The following papers were read on defendant’s motion to dismiss the claim,
and on claimant’s cross-motion for permission to file a late claim:
Notice of Motion, Affirmation in Support and Exhibit; Notice of Cross-Motion,
“Verified Complaint” and Exhibits; Affirmation in Opposition; Reply
Affirmation and Exhibit.
In this pre-answer motion defendant seeks to dismiss the claim, which is for
personal injury resulting from an incident which occurred on May 24, 2004, as
untimely. The claimant opposes defendant’s application and cross-moves
seeking permission to file a late claim. The basis for the defendant’s
motion is that the notice of intention, which was timely served, did not comply
with the requirements of section 11(b) of the Court of Claims Act, and did not,
therefore, serve to extend the time period within which to serve and file a
claim. Specifically, defendant contends that the notice of intention did not
adequately describe the nature of the claim.
The notice of intention states that the nature of the claim is one for
“personal injuries arising out of a negligent condition on the FDR Drive,
in the southbound lanes in the vicinity of the 14th Street.” Although the
notice of intention does allege that an “incident occurred on May 24,
2004, at approximately 1:00 a.m.” it does not contain any other
information concerning what is alleged to have happened. Indeed, by any reading
of the notice of intention in its entirety, it does not allege that anything
The requirements of section 11(b) of the Court of Claims Act, that a claim or
notice of intention must “state the time when and place where such claim
arose [and] the nature of same,” have consistently been applied in the
context of their purpose, which is to enable the State to investigate the claim
promptly and to ascertain its own liability. The Court of Appeals has adopted
that standard as the “guiding principle informing section 11(b)”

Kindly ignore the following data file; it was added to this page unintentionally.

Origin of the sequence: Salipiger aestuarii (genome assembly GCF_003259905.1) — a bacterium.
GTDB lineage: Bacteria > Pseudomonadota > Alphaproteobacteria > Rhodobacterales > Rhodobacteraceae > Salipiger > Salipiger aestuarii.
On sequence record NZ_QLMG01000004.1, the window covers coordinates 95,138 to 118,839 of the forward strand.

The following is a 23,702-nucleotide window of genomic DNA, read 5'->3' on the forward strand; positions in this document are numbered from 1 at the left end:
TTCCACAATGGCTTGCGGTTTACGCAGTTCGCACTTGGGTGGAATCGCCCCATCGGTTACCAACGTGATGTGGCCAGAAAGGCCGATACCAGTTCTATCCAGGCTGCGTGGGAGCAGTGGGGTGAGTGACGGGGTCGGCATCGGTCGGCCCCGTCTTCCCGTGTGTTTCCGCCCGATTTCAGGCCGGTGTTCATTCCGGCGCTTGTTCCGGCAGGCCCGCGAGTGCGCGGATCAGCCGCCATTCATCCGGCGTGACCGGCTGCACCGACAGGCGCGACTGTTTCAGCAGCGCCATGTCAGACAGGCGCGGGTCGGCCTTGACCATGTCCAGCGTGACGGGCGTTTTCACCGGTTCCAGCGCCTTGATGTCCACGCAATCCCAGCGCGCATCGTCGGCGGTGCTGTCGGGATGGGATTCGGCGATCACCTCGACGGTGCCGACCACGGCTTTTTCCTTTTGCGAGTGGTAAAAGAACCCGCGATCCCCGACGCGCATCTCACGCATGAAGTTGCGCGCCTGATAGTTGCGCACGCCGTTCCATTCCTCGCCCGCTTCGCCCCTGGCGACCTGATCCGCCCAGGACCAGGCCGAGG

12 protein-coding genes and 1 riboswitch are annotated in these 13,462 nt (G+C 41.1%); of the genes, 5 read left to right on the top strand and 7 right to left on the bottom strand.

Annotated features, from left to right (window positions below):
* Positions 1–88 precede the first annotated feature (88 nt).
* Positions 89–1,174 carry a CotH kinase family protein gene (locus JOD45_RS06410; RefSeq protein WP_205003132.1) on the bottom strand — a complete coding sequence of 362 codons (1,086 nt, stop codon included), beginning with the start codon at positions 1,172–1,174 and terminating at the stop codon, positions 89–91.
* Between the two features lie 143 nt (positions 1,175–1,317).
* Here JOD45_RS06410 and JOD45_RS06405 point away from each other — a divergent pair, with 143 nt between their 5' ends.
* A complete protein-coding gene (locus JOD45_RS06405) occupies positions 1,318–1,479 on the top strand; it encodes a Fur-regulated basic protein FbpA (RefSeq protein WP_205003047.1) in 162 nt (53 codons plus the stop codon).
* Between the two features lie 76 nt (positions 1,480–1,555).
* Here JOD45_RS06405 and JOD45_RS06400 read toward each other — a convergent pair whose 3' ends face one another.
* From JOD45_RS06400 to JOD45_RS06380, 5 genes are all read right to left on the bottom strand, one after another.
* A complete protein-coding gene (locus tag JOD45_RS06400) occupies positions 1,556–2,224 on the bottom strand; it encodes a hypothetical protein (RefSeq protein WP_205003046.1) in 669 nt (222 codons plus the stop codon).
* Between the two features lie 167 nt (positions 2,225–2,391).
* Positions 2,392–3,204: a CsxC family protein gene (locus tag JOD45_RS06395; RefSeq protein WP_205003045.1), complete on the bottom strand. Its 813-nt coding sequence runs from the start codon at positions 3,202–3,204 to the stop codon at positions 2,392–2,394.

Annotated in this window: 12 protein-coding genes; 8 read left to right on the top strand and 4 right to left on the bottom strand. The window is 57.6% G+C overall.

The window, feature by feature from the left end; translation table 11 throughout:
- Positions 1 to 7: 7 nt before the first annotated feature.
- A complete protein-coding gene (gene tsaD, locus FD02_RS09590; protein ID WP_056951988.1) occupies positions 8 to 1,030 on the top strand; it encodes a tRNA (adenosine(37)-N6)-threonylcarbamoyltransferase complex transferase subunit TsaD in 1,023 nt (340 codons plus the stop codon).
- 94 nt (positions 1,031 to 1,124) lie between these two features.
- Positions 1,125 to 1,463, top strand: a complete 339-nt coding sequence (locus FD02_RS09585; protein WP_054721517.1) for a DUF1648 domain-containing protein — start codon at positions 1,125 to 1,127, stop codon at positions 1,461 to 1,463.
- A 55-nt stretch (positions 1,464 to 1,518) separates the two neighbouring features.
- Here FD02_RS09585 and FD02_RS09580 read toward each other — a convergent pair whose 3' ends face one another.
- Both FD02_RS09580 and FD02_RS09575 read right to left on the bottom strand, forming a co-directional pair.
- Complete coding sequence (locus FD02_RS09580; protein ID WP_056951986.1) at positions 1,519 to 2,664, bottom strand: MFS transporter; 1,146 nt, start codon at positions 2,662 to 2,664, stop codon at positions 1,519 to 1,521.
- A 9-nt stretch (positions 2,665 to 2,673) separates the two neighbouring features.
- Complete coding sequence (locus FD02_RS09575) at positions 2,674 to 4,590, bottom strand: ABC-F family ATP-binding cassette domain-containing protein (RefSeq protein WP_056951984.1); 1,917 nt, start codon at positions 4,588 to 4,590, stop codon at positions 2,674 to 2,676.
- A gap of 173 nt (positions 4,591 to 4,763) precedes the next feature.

(Lepkowski v State of New York, 1 NY3d 201, 207).
By the foregoing standard, a notice of intention which simply alleges the
existence of a “negligent condition” at a particular time and place,
without providing any information as to what occurred, does not satisfy the
requirements of section 11(b); the service of this notice of intention,
therefore, did not extend the time within which to serve and file a claim. The
claim is untimely.
Claimant’s cross-motion, seeking permission to file a late claim, was
filed within the relevant statute of limitation so the Court has jurisdiction to
grant relief under § 10 (6), and has considered the factors listed therein
(see Bay Terrace Cooperative Section IV, Inc. v New York State
Employees’ Retirement System Policemen’s and Firemen’s
Retirement System, 55 NY2d 979, 981).
The delay in filing a claim, resulting from an insufficient notice of
intention, is not excusable. Nothing in the record would indicate that the
defendant had notice of the circumstances underlying the claim until a year
after the incident, when the claim was filed.
It appears from the filed claim, as well as the proposed claim, that the nature
of the claim is that the claimant was thrown from a motorcycle on which she was
riding as a passenger, allegedly due to the unsafe and dangerous condition of
the roadway which was under construction at the time by the defendant.
While the insufficiency of the notice of intention could support the
defendant’s contention that the notice of intention was “so devoid
of essential facts of the accident that [defendant] has been prevented from
conducting a proper investigation,” there is nothing in the record which
suggests that, since the time the claim was served, the defendant has been
unable to investigate, or whether the delay has resulted in any prejudice to the
defendant (see Calzada v State of New York, 121 AD2d 988; Cole v State
of New York, 64 AD2d 1023, 1024).
Both the filed claim and the proposed claim include sufficient detail to enable
the Court, upon the entire submission, to conclude that the claim appears
sufficiently meritorious for these purposes.
The defendant suggests that the claimant may have an alternative remedy against
the driver of the motorcycle.
Upon consideration of the factors set forth in subdivision 6 of section 10 of
the Court of Claims Act, the circumstances warrant exercise of the Court’s
discretion to grant the claimant’s application.
In accordance with the foregoing, it is
ORDERED, that the claimant’s application for permission to file a late
claim is granted.
Upon the authority of Jomarron v State of New York, 23 AD3d 527, the
defendant’s motion is granted only to the extent that the claim which was
filed on May 31, 2005 is deemed filed as of the date of this Order; the Chief
Clerk is directed to assign the claim a new number, and to inform the parties.
The defendant shall serve and file an answer within 40 days of the date of the
filing of this Order.